Urban Farmers Wrangle with Red Tape and High Costs

April 28, 2016

The rising demand for locally sourced food has placed some major cities in an awkward position. While farm-to-table eating interests many consumers in major urban centers, their location away from rural areas can sometimes make it difficult to obtain the right ingredients. To fix this supply problem, in recent years enterprising farmers have been moving into cities to cultivate their crops in unconventional places. Gotham Greens, for instance, operates four rooftop greenhouses located throughout New York City, including one that resides atop a former toy factory.

According to the company, these facilities annually produce more than 20 million heads of lettuce and other greens that are sold to local restaurants and retailers like Whole Foods. Nevertheless, not all urban farming startups have found the same success as Gotham Greens. Last year a company called BrightFarms ditched its plans for a rooftop farm in Washington, D.C., after spending ten months trying to get the proper permits for the project. Another startup, FarmedHere, ran a greenhouse in a former Chicago box factory until the company shut down for six months in order to revamp its strategy. The CEO of BrightFarms even went so far as to call city rooftop farming “a foolish endeavor” due to high operating costs and regulatory hassles.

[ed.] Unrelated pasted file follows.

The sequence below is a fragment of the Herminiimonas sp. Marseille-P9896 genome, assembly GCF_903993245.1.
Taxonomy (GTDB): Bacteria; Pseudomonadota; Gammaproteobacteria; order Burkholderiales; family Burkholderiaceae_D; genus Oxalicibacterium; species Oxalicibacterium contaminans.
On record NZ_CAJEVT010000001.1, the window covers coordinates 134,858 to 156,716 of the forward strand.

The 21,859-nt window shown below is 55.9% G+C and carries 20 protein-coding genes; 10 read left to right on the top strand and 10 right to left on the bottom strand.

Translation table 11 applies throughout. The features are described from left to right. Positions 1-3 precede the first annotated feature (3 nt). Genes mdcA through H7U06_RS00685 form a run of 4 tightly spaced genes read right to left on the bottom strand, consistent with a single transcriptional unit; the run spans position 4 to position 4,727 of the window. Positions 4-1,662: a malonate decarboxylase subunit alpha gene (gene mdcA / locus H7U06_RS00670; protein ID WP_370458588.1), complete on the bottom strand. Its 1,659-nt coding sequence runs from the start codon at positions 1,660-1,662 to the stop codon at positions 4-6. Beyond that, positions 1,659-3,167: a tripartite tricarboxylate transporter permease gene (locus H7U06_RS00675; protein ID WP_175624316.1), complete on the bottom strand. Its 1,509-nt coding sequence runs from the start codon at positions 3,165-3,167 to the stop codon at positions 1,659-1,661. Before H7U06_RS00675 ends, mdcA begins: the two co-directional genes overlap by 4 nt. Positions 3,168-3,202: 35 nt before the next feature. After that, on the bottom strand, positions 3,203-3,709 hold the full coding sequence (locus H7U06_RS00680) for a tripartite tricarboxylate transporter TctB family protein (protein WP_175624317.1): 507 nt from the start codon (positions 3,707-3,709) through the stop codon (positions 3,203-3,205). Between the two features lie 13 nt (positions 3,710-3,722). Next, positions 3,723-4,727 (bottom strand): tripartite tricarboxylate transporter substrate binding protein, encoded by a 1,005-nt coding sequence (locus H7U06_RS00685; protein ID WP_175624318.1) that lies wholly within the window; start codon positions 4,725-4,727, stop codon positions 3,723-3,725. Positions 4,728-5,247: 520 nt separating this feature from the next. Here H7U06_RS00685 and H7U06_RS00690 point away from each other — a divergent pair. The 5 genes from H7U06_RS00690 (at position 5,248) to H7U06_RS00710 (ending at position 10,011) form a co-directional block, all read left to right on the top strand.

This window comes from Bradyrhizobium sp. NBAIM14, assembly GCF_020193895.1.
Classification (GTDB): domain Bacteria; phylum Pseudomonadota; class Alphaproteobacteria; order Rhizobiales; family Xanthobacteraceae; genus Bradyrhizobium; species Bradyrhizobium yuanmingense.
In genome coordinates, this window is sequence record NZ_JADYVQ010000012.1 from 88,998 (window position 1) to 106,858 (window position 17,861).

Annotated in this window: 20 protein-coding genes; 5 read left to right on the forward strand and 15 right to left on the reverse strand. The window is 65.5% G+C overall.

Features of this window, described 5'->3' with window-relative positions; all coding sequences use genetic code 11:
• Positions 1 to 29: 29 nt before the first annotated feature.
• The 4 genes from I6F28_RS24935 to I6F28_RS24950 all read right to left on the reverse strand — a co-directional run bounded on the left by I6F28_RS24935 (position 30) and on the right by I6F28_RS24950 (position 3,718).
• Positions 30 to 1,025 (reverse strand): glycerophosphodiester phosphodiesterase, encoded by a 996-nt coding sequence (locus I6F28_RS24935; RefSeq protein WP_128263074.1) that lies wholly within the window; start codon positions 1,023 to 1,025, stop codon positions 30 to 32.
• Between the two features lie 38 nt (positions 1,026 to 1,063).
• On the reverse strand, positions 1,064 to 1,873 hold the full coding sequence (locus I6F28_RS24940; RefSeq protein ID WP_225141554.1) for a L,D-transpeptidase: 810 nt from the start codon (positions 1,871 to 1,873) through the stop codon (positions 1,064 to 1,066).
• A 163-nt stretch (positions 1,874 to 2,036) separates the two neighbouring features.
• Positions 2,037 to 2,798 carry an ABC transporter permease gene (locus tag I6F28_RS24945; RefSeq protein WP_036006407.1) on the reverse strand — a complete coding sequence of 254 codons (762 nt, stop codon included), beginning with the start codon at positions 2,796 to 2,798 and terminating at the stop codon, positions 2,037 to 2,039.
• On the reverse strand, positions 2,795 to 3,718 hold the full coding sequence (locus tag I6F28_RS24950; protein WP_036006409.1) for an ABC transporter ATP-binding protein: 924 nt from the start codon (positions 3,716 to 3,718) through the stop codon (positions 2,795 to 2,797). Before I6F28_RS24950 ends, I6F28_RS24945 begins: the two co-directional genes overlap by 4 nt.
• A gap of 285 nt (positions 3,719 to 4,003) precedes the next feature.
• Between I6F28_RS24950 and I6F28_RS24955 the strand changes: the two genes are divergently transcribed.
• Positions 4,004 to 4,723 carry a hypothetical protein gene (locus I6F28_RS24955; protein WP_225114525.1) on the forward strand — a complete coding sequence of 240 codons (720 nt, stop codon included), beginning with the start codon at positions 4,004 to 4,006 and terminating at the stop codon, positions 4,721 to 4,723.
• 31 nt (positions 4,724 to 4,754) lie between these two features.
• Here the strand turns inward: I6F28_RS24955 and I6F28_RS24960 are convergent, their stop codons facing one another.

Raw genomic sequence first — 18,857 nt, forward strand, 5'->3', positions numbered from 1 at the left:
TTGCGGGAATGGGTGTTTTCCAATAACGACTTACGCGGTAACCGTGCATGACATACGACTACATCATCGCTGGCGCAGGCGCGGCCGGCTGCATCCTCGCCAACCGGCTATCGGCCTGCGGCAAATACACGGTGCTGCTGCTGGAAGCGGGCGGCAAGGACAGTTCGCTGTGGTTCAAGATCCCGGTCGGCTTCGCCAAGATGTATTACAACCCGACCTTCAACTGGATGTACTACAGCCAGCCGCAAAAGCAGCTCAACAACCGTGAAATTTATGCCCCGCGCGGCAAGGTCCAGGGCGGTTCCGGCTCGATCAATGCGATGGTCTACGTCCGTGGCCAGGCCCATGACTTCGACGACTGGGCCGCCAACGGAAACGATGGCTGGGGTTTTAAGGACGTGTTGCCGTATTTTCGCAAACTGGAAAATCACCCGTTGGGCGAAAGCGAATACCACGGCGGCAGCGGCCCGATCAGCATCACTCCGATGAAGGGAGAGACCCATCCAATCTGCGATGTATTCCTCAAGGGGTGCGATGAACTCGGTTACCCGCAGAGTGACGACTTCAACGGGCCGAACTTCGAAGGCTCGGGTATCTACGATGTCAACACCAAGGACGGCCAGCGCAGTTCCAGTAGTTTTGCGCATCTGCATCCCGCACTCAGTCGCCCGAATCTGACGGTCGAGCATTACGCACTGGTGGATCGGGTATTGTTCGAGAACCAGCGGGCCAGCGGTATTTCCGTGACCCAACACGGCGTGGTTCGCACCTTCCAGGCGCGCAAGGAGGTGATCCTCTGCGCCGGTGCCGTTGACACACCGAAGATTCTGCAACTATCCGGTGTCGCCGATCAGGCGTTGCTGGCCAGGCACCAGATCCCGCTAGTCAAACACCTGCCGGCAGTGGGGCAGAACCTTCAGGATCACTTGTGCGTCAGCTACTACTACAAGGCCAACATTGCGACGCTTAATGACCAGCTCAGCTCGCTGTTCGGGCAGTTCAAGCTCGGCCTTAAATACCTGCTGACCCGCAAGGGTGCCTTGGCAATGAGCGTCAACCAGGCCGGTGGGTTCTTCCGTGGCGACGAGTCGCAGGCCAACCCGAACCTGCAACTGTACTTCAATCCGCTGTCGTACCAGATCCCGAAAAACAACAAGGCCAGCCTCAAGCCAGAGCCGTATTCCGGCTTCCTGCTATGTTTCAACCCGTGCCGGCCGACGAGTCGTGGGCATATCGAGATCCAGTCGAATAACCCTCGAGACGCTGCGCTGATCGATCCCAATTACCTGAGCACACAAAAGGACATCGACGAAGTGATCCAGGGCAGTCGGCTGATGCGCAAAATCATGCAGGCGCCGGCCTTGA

Given these negative factors, some startups are doing what cost-conscious citizens have been doing for years: moving out of the big cities and into the suburbs. BrightFarms built a greenhouse in suburban Virginia for $8.5 million, 20 percent less than the projected price of their location in the nation’s capitol. Along with concerns about cost, flavor is also an issue for urban farmers. According to a buyer for Whole Foods, “It is more difficult for hydroponic growers to achieve the same taste as soil-grown products or herbs.” Despite these sticking points, venture capitalists continue to pour money into urban farming startups. BrightFarms has raised around $35 million from investors, comparable to Gotham Greens’ haul of $30 million. While venture capitalist interest in this industry is unlikely to cease anytime soon, the coming years may see them transition to more “suburban” farming.

 

Questions:

  1. In what ways can an urban farm benefit a local community?
  1. Should agricultural startups focus more on farming in suburban areas or within big cities?

 

Source: Ruth Simon, “Farming Gets High Tech in Bid to Offer Locally Grown Produce,” The Wall Street Journal, April 13, 2016. Photo by Linda N.

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